Rnd 2: [2 Sc in next sc] 5 times – 10 sc.
Rnd 3: [2 Sc in next sc, sc in next 4 sc] twice – 12 sc.
Rnd 4: [2 Sc in next sc, sc in next 5 sc] twice – 14 sc.
Rnd 5: Sc in each sc around.
Rnd 6: [Sc2tog, sc in next 5 sc] twice – 12 sc.
Rnd 7: [Sc2tog, sc in next 4 sc] twice – 10 sc. Fasten off leaving a 10” tail. Sew ears in place. **
Repeat from ** to ** with C for second puppet, using B for nose.

Eyes (Make 4)-Rnd 1: With smaller hook and white yarn, ch 2; working over beginning yarn end work 4 sc in 2nd ch from hook; pull yarn end to close any gap at center.
Rnd 2: [2 sc in next sc] 4 times – 8 sc.
Rnd 3: [2 Sc in next sc, sc in next 3 sc] twice – 10 sc.
Rnd 4: Sc in each sc around – 10 sc.
Rnd 5: [Sc2tog, sc in next 3 sc] twice; slip st in next sc – 8 sc. Fasten off leaving a 10” tail.
Embroider a French knot pupil with black yarn. Sew eyes in place.

Puppet Edging-Rnd 1: With right side facing and larger hook, join A in any st at cuff opening; ch 1, sc in each st around; join with a slip st in first sc – 24 sc.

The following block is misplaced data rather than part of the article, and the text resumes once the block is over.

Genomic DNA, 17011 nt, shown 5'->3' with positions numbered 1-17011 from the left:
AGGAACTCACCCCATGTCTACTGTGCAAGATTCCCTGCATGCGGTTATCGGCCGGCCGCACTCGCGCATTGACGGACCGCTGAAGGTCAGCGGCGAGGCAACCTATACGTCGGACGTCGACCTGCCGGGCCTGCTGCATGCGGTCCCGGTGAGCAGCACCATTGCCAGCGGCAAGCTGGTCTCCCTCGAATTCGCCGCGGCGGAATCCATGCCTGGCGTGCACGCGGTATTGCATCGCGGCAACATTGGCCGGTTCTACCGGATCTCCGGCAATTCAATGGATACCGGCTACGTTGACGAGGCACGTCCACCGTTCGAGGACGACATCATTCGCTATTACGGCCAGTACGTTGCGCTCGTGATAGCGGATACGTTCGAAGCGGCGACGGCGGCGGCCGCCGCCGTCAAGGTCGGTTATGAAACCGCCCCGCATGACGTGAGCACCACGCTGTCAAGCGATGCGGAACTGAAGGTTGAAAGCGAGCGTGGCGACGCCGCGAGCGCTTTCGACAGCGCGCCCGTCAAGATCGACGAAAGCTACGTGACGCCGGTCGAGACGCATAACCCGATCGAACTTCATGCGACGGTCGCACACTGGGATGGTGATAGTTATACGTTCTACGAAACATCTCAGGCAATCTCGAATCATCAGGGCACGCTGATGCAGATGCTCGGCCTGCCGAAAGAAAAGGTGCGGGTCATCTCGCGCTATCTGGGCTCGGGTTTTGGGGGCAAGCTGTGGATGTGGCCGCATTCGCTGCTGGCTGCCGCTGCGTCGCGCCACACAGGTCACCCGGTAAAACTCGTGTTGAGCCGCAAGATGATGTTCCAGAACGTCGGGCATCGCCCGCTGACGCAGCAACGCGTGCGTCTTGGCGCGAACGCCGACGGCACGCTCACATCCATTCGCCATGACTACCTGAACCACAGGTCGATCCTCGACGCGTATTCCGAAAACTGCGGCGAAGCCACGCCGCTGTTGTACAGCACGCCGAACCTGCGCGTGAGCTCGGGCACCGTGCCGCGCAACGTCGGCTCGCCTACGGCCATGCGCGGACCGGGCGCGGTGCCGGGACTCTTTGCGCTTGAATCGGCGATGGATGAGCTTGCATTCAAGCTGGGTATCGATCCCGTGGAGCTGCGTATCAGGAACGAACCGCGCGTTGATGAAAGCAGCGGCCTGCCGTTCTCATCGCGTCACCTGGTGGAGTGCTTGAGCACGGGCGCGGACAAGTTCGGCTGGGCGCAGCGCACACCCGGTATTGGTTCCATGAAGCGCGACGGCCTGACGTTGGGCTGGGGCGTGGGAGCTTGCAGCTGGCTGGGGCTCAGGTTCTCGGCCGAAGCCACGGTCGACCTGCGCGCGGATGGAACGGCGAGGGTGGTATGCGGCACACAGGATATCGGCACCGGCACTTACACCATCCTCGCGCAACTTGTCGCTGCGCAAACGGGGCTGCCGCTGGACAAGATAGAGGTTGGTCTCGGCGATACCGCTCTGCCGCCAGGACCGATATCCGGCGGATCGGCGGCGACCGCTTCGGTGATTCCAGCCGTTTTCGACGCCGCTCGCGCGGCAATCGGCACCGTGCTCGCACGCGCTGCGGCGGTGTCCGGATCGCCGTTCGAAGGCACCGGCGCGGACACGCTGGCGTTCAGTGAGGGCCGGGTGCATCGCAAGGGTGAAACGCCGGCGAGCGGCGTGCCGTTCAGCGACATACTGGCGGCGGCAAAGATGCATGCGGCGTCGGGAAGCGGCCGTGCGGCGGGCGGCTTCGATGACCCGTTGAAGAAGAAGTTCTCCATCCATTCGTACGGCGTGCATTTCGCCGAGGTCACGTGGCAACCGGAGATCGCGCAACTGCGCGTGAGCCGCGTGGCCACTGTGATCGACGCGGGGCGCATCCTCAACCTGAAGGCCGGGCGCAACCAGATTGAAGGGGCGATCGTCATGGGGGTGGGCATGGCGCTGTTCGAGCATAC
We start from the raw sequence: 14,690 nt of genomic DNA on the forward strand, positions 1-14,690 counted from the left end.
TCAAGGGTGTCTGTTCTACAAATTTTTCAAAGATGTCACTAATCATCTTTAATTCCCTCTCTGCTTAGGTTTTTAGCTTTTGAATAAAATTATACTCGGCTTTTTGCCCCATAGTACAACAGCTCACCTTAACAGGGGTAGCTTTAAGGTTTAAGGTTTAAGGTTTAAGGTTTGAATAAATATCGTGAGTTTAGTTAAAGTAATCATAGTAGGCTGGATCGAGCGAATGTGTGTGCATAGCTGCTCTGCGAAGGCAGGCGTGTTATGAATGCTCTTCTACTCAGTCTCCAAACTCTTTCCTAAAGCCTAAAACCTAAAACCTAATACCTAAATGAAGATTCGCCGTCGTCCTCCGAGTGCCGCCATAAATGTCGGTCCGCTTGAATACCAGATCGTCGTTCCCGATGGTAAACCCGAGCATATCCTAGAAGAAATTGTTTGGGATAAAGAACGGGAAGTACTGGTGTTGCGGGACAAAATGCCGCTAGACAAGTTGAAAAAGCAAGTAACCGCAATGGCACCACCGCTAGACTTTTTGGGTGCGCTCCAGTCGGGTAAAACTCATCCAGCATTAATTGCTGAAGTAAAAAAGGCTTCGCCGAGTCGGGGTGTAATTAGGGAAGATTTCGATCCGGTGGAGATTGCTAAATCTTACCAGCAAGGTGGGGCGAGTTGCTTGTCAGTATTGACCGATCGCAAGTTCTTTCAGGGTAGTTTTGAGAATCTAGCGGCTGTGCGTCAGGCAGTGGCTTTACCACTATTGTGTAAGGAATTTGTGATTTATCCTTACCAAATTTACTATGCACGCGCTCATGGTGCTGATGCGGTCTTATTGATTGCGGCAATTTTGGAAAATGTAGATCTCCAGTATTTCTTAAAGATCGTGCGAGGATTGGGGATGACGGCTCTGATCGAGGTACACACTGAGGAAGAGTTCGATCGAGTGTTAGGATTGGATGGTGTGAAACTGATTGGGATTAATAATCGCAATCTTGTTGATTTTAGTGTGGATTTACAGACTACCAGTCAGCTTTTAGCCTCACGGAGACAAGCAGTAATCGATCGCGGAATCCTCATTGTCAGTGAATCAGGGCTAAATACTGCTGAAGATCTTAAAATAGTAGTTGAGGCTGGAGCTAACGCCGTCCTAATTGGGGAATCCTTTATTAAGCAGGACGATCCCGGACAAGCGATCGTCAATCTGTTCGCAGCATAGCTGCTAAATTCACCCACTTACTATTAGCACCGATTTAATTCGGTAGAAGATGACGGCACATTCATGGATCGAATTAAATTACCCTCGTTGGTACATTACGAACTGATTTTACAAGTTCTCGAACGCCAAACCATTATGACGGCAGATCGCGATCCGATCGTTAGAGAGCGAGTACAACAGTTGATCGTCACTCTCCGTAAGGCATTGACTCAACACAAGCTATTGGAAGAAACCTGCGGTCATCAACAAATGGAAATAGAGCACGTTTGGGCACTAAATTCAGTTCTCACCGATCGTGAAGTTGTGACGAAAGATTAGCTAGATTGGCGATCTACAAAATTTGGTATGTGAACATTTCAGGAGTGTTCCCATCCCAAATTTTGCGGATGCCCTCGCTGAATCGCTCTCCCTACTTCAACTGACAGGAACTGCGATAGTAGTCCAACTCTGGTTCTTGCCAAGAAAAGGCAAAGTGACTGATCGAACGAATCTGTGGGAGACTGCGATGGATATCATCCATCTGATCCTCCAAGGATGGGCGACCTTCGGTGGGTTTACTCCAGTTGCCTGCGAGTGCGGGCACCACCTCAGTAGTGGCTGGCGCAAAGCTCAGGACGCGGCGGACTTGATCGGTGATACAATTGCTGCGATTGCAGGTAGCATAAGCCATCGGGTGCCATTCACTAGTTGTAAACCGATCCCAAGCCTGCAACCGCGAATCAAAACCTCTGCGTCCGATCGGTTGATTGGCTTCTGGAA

Rnd 2: [Ch 3, slip st in next sc] 23 times, ch 3, slip st in first slip st. Fasten off.

Finishing: Lay the scarf flat; place a puppet at either end of the scarf with the opening towards the tapered scarf end and the nose facing away. Insert tapered end of scarf into the puppet opening about 2”; pin scarf to the upper part of the puppet only, (in the “wrist” area if this were a mitten). Sew the top layer of puppet securely with matching yarn to the tapered scarf ends, being careful not to sew the opening closed.

Pattern: Amish Star


Pattern: Amish Star

Amish Star

Skill Level BEGINNER

Finished Size 12″ x 12″

Download Instructions: Click here to download a .pdf with these block instructions. (Problems downloading our .pdf? Click here for troubleshooting tips.)

Cutting Instructions

Gold print
… 4 squares 2 7/8″ x 2 7/8″
… 8 squares 2 1/2″ x 2 1/2″
… 4 rectangles 2 1/2″ x 4 1/2″
… 1 square 4 1/2″ x 4 1/2″

Navy solid
… 8 squares 2 1/2″ x 2 1/2″
… 4 squares 2 7/8″ x 2 7/8″
… 4 rectangles 2 1/2″ x 4 1/2″

Assembly Instructions
Step 1. On wrong side of 2 7/8″ gold print fabric, draw diagonal line with the marking tool of your choice. Layer square with 2 7/8″ navy square, right sides together. Sew 1/4″ seam on each side of marked line; cut apart on marked line. Press open to make pieced squares (Diagram I). Make 8 pieced-squares.